Constance Marie has seen the narrative around women shift, both on and off-screen, since she has been a part of Hollywood since she was a teenager. The actress, who has been in films such as Selena (1997) and TV dramas such as Undone and Switched At Birth, believes the Western television landscape is doing a better job of representing changing reality.
“I’m not sure if we’re in the vanguard of changing the representation of women on film in Hollywood.” “Perhaps not,” Marie answers, adding, “but one needs to remember that it was a lot worse back then.”
How? “Like we couldn’t even do it” (do anything). You were always the one who needed to be saved as a woman. You are always available (standing there). “You’re never the lead in anything,” the actor says.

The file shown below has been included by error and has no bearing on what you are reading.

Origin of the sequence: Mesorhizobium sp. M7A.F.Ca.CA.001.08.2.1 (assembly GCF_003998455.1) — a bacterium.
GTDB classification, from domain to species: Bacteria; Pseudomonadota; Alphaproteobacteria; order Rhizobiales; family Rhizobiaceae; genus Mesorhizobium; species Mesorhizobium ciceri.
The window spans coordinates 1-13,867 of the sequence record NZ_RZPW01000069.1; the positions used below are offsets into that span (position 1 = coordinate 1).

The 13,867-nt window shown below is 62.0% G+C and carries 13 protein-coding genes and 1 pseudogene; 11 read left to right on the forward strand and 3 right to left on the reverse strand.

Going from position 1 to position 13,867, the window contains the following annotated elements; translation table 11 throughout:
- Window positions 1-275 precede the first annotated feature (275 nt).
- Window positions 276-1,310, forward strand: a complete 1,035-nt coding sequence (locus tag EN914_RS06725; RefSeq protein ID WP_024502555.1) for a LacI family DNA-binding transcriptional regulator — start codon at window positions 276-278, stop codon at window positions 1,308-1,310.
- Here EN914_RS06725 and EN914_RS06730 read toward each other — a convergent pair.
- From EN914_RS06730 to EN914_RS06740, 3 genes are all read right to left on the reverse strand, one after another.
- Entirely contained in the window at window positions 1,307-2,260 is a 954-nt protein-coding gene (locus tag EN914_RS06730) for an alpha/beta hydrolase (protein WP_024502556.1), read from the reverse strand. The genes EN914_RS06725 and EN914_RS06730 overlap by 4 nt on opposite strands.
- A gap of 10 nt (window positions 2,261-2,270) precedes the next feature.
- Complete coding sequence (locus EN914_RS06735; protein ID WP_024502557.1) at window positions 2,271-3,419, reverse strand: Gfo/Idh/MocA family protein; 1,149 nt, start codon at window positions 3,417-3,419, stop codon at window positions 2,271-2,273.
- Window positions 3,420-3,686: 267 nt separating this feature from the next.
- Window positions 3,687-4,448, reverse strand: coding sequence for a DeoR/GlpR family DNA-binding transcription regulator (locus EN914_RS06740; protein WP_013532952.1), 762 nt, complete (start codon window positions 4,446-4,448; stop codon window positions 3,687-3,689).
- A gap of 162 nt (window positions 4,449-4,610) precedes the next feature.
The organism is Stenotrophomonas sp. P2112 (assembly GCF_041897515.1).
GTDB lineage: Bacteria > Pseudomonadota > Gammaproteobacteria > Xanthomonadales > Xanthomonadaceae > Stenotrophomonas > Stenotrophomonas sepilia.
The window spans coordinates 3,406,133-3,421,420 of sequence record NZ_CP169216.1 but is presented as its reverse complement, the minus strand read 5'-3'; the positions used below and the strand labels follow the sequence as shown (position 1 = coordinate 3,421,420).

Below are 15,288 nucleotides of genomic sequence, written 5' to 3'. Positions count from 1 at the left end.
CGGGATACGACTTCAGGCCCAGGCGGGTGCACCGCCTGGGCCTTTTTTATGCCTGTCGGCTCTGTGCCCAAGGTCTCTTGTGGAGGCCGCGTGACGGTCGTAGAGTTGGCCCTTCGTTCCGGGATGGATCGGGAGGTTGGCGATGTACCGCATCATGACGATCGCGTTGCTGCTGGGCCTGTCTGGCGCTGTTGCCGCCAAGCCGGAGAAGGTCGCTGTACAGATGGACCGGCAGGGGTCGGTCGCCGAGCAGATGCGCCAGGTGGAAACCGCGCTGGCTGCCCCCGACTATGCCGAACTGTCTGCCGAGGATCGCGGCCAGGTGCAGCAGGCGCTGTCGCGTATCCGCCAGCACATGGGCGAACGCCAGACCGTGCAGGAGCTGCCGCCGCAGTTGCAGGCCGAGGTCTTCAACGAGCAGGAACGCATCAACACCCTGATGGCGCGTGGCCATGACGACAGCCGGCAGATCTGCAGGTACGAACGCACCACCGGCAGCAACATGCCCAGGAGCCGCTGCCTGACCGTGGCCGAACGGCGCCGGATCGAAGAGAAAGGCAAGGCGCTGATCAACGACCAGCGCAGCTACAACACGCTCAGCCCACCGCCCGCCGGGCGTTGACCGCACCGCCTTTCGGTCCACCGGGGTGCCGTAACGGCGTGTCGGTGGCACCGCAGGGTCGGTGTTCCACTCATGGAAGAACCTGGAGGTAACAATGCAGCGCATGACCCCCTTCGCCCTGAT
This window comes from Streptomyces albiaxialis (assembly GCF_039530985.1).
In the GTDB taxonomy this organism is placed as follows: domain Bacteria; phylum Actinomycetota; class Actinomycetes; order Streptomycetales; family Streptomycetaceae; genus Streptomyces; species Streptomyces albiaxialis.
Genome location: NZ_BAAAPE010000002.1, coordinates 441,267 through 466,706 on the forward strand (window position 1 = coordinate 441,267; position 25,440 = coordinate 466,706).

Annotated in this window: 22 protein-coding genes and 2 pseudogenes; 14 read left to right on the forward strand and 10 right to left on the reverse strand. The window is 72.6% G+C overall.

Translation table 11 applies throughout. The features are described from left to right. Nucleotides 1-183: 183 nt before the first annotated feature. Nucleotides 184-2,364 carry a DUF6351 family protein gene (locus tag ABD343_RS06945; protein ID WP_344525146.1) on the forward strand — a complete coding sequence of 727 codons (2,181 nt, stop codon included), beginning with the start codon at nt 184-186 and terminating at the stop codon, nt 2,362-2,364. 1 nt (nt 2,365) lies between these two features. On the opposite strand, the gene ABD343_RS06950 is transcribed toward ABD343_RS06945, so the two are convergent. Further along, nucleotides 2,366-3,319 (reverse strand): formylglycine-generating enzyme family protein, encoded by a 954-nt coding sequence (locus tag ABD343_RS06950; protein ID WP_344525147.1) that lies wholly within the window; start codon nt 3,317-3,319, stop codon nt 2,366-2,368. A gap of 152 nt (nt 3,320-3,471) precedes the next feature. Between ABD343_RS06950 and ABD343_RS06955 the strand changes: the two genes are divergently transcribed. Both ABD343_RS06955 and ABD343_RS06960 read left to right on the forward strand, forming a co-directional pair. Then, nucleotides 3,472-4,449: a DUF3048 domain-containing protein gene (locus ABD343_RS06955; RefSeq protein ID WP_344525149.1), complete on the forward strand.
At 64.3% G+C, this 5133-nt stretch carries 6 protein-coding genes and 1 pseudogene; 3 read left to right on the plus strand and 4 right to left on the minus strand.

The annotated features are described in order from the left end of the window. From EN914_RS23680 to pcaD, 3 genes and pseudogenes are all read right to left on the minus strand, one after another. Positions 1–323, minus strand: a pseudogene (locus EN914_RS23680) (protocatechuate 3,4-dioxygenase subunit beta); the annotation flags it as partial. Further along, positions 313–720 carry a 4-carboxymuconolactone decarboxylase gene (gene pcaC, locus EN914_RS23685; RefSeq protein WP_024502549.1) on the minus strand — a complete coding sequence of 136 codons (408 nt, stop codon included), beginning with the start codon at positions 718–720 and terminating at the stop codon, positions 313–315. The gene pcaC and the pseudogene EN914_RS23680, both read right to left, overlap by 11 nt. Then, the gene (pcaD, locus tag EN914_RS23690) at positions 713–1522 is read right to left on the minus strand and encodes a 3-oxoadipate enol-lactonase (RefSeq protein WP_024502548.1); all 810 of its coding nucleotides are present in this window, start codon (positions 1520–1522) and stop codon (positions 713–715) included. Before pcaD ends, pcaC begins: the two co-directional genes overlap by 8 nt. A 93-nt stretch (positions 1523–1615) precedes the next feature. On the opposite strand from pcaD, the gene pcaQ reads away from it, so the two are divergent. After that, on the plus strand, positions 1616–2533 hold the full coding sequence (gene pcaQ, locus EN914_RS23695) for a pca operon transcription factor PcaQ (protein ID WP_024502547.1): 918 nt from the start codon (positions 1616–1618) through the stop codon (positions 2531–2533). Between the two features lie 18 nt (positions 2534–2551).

She is relieved that such preconceptions have now been shattered. “We have had some good years (now) where there will be more representation for people of colour and women in particular,” says the 56-year-old actor, who is proud to contribute to the movement with her web show, Undone, which follows three Latina women as they explore their realities with a focus on their legacy.
“I honestly believe that there are greater, more complicated, and deeper parts created for women in television.” When compared across the border, it’s typically not so much for features,” says the American actor, who has appeared in films such as George Lopez, Selena, and Switched at Birth.
Now, Marie is crossing her fingers that the upward trend continues. “In reality, women of colour were never expelled” (the industry). We’ve always been present. We just need to keep the momentum continuing now that we’ve reached the heights. So, let’s just maintain the bar high,” she concludes with a message to her female coworkers.